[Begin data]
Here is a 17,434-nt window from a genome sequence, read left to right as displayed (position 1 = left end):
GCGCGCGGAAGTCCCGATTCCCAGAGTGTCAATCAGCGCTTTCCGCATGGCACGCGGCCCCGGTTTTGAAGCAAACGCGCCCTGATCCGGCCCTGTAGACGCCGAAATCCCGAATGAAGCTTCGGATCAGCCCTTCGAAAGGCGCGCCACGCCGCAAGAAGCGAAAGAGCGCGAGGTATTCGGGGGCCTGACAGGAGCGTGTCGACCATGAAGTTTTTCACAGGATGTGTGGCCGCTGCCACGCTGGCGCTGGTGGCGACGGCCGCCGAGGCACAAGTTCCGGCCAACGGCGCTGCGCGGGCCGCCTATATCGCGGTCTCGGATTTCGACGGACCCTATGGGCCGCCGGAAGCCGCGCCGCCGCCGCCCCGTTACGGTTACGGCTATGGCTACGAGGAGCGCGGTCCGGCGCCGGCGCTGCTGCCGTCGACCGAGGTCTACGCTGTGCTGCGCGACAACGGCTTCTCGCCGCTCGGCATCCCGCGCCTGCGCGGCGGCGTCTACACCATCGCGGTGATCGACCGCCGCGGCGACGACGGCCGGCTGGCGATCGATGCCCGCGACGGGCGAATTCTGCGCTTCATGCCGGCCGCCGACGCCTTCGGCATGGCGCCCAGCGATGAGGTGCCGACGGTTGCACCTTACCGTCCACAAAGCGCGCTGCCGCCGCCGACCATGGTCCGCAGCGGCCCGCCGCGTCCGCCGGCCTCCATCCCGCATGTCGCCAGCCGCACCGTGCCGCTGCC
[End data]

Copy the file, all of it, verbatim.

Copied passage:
Here is a 17,434-nt window from a genome sequence, read left to right as displayed (position 1 = left end):
GCGCGCGGAAGTCCCGATTCCCAGAGTGTCAATCAGCGCTTTCCGCATGGCACGCGGCCCCGGTTTTGAAGCAAACGCGCCCTGATCCGGCCCTGTAGACGCCGAAATCCCGAATGAAGCTTCGGATCAGCCCTTCGAAAGGCGCGCCACGCCGCAAGAAGCGAAAGAGCGCGAGGTATTCGGGGGCCTGACAGGAGCGTGTCGACCATGAAGTTTTTCACAGGATGTGTGGCCGCTGCCACGCTGGCGCTGGTGGCGACGGCCGCCGAGGCACAAGTTCCGGCCAACGGCGCTGCGCGGGCCGCCTATATCGCGGTCTCGGATTTCGACGGACCCTATGGGCCGCCGGAAGCCGCGCCGCCGCCGCCCCGTTACGGTTACGGCTATGGCTACGAGGAGCGCGGTCCGGCGCCGGCGCTGCTGCCGTCGACCGAGGTCTACGCTGTGCTGCGCGACAACGGCTTCTCGCCGCTCGGCATCCCGCGCCTGCGCGGCGGCGTCTACACCATCGCGGTGATCGACCGCCGCGGCGACGACGGCCGGCTGGCGATCGATGCCCGCGACGGGCGAATTCTGCGCTTCATGCCGGCCGCCGACGCCTTCGGCATGGCGCCCAGCGATGAGGTGCCGACGGTTGCACCTTACCGTCCACAAAGCGCGCTGCCGCCGCCGACCATGGTCCGCAGCGGCCCGCCGCGTCCGCCGGCCTCCATCCCGCATGTCGCCAGCCGCACCGTGCCGCTGCC